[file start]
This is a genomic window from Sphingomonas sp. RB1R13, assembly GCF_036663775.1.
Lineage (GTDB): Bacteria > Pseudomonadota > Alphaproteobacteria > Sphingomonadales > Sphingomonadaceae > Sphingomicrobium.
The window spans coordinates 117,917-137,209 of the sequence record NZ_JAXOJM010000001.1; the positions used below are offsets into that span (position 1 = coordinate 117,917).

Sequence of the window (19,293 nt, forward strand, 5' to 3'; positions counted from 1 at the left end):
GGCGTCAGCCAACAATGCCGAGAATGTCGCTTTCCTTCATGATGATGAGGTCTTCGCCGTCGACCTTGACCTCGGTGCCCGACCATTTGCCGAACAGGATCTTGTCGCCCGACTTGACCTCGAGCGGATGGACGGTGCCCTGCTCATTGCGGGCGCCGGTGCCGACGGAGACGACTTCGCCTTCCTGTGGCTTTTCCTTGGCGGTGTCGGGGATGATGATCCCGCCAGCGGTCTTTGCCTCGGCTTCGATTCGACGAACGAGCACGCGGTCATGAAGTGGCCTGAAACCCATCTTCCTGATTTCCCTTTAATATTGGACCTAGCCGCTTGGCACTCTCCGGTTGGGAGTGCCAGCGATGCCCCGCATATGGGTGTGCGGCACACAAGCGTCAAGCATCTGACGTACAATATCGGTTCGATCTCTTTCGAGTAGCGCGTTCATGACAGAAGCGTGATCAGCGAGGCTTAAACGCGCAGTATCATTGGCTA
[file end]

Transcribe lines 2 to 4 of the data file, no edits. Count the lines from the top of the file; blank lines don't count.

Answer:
Lineage (GTDB): Bacteria > Pseudomonadota > Alphaproteobacteria > Sphingomonadales > Sphingomonadaceae > Sphingomicrobium.
The window spans coordinates 117,917-137,209 of the sequence record NZ_JAXOJM010000001.1; the positions used below are offsets into that span (position 1 = coordinate 117,917).

Sequence of the window (19,293 nt, forward strand, 5' to 3'; positions counted from 1 at the left end):